This week my wife and I have been taking advantage of our hotel’s complimentary breakfasts to save as much money as possible (their modest, cook-to-order omelet bar is a nice touch), but sometimes a guy needs a change of pace. For lunch today I drove an hour north to check out the Denver Biscuit Company, part of a restaurant triumvirate that was featured in a 2013 episode of Guy Fieri’s Diners, Drive-Ins & Dives. That’s not a show we usually consult for travel reference (thanks to a 2012 disappointment in Topeka), but this particular joint had other incentives to lure me away from Colorado Springs.
Pictured above is the Dahlia — sausage, egg over-easy, apple butter, and maple syrup on “biscuit French toast”. It’s one of several creative biscuit sandwiches they serve for breakfast and lunch. For that “Triple-D” episode the esteemed Mr. Fieri sampled their “Elmer”, topped with pulled pork, barbecue sauce, coleslaw, onions, and homemade pickles. For him I imagine it was the only logical option. But I’m a big fan of imaginative breakfasts and knew I had to try it once I confirmed it was real.
The other incentive for my mini-road trip was an invitation from an old friend.
Previously on Midlife Crisis Crossover: we took our first plane ride and lived to tell the tale. While my wife is holding up the “business” end of her “business trip” travel deal here in Colorado, I’m spending the week running around Colorado Springs and the surrounding areas, touching base with what we overlooked on our 2012 road trip. Short, on-location MCC entries have consequently been this week’s theme.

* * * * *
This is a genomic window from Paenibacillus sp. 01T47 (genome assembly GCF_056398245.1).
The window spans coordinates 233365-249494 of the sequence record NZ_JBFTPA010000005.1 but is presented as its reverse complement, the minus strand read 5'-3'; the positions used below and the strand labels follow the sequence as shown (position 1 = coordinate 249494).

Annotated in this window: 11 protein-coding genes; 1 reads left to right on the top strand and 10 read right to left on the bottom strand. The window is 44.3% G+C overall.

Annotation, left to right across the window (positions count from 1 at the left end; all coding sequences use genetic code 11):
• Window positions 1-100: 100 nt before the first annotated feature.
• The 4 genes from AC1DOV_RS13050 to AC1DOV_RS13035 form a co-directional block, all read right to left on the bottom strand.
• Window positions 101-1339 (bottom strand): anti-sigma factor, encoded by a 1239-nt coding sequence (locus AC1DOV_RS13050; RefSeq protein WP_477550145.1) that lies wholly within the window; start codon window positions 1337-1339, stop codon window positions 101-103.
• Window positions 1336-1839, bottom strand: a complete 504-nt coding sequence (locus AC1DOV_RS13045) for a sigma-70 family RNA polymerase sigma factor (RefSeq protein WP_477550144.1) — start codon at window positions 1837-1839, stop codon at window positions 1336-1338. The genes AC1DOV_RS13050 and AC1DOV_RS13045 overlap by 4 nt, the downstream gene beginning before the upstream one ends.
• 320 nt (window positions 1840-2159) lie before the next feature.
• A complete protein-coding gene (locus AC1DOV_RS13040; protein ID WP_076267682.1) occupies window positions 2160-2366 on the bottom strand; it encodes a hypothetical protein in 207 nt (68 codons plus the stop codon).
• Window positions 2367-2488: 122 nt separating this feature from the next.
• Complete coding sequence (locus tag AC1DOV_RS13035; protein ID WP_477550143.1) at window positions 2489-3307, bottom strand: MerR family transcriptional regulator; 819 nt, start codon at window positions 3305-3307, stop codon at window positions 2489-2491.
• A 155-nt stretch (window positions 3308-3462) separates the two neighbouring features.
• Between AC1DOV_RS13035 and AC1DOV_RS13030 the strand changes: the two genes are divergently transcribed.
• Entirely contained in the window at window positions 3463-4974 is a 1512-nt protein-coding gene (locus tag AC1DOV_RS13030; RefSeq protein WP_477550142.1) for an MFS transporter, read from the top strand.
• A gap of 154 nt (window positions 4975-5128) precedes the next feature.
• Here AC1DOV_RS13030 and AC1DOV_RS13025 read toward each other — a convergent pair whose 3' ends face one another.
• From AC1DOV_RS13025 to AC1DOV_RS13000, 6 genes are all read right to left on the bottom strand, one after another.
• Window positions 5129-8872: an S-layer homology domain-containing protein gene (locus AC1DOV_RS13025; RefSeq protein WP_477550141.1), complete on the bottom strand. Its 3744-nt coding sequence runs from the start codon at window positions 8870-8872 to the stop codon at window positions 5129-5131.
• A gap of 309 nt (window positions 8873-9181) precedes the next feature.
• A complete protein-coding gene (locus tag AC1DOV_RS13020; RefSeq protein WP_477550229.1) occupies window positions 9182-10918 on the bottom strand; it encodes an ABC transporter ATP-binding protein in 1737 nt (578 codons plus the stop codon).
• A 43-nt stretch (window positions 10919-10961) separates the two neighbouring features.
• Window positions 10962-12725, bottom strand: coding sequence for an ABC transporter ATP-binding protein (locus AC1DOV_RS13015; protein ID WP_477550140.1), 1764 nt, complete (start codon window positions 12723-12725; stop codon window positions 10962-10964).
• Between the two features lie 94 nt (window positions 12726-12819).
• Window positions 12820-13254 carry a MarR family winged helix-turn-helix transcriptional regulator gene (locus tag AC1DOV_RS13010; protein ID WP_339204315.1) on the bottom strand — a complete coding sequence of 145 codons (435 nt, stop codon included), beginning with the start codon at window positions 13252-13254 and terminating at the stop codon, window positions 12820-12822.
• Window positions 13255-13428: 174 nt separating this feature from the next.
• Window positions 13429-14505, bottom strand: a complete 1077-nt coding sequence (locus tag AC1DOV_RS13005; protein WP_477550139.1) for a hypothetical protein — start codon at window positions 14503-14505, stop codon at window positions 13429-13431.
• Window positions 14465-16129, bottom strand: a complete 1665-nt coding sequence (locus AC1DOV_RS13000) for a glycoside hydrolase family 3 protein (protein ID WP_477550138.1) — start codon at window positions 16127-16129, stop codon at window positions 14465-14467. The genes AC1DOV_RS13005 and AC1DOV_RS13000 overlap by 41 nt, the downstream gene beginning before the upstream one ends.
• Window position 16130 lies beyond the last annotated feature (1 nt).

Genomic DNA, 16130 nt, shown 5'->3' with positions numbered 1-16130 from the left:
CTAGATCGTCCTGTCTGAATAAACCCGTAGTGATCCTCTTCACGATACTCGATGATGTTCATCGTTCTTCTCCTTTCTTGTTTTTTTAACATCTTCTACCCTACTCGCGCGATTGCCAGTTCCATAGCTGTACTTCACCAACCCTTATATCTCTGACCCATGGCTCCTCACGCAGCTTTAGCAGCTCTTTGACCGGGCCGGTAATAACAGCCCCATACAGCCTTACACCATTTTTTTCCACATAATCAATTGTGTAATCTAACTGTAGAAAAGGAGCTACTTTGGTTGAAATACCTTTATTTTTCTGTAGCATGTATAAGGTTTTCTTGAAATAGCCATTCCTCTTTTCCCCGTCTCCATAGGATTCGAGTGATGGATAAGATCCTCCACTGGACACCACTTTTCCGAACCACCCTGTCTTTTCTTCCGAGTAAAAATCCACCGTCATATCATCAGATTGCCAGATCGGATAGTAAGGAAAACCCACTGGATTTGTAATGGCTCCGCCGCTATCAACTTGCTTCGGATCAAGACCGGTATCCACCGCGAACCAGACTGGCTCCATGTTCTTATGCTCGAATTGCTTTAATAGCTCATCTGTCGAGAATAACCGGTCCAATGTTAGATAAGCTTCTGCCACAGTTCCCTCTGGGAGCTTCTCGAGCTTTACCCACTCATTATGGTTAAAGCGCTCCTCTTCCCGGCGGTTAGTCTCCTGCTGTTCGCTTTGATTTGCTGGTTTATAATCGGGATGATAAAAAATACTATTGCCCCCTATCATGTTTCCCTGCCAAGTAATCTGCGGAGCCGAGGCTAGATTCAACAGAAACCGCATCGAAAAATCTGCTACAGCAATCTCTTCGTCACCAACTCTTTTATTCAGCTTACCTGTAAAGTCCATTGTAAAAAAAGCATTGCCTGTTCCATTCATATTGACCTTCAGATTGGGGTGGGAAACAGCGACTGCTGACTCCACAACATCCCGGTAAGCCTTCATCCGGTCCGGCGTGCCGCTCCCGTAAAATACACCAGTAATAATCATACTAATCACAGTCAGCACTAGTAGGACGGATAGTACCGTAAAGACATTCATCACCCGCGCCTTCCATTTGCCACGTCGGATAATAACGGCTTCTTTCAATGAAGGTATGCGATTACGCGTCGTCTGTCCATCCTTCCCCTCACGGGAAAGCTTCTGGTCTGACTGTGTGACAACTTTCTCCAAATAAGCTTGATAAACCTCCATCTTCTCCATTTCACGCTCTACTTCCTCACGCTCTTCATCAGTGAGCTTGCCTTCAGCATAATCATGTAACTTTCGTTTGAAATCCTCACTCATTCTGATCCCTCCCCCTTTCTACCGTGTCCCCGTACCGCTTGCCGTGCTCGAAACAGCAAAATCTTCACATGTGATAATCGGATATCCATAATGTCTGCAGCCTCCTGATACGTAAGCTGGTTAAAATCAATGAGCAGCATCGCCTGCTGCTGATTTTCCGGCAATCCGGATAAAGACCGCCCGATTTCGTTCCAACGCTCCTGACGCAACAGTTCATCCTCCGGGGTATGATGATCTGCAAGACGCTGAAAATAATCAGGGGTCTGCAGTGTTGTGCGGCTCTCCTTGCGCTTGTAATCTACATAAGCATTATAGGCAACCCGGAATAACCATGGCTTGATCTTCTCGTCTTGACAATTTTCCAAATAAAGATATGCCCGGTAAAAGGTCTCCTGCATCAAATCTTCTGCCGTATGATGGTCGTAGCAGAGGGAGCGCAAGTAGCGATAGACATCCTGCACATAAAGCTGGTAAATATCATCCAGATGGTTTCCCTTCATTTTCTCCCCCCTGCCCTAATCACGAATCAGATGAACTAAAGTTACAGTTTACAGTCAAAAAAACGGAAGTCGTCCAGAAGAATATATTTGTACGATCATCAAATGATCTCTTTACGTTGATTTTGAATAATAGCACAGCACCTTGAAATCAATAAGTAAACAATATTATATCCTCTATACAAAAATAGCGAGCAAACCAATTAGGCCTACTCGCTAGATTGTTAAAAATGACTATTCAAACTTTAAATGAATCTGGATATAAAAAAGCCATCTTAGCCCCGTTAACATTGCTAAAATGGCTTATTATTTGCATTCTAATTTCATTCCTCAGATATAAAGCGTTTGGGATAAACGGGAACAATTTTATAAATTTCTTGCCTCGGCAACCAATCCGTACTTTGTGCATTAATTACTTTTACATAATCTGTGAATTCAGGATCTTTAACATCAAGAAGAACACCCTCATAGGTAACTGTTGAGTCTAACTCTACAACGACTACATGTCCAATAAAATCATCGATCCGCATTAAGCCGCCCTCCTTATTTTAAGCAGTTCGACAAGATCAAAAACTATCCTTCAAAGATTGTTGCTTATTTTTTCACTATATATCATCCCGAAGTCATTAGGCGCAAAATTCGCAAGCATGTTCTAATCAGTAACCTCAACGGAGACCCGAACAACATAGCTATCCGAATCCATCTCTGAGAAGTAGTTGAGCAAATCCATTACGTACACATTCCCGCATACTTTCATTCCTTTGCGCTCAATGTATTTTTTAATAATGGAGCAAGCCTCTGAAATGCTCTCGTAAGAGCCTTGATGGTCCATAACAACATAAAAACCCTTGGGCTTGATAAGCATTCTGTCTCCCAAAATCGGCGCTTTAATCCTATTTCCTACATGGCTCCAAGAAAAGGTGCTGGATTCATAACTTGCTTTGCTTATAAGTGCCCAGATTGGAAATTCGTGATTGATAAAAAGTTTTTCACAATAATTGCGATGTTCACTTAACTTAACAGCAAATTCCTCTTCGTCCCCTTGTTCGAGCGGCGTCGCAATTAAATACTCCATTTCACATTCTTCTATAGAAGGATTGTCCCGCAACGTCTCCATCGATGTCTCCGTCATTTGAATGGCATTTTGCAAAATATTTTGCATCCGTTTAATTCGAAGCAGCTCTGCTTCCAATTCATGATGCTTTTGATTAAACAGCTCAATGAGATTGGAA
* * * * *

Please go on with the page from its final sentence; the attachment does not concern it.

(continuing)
Back in the day, we used to arrange meet-ups whenever we happened to be in other states where our longtime internet compatriots live, fellow fans from Usenet and geek message boards. Throughout our road trips we’ve hung out in person with dozens of our online own in a variety of cities: St. Louis; Chicago; Omaha; Grand Rapids; Oklahoma City; Orlando; Washington, IN; Hershey, PA; and Philadelphia. We do exercise a certain amount of caution and have rules in place for each occasion in case one of them is secretly an axe murderer. (These same rules also guarantee the safety and reassurance of our companions in case they think one of us is secretly an axe murderer. Paranoia can be a two-way street.) But with the exception of one or two weird, awkward moments, our internet encounters have each been a pleasure and a refreshing change of pace from our everyday conversations back home with family and acquaintances who don’t exactly get us on quite the same level.
So when I was contacted by a friend we’d previously met on our 2007 road trip to Orlando, who now happens to call Denver home, I couldn’t say no to an opportunity for a reunion. Or to a giant biscuit sandwich.